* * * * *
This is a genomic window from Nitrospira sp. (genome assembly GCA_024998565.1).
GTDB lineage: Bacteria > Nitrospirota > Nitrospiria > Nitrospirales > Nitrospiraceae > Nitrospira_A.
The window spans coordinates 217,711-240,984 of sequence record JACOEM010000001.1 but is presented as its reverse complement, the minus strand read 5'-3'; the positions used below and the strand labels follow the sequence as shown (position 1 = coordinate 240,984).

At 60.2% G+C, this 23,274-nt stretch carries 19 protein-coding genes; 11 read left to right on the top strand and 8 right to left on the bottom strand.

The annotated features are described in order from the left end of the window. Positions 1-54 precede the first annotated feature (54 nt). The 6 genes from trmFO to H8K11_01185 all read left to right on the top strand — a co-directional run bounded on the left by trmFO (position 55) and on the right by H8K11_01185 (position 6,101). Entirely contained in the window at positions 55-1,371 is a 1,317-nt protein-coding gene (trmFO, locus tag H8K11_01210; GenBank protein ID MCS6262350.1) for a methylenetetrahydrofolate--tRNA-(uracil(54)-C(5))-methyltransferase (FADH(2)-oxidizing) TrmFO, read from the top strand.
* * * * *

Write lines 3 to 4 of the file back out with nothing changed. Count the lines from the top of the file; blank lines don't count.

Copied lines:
The window spans coordinates 217,711-240,984 of sequence record JACOEM010000001.1 but is presented as its reverse complement, the minus strand read 5'-3'; the positions used below and the strand labels follow the sequence as shown (position 1 = coordinate 240,984).

At 60.2% G+C, this 23,274-nt stretch carries 19 protein-coding genes; 11 read left to right on the top strand and 8 right to left on the bottom strand.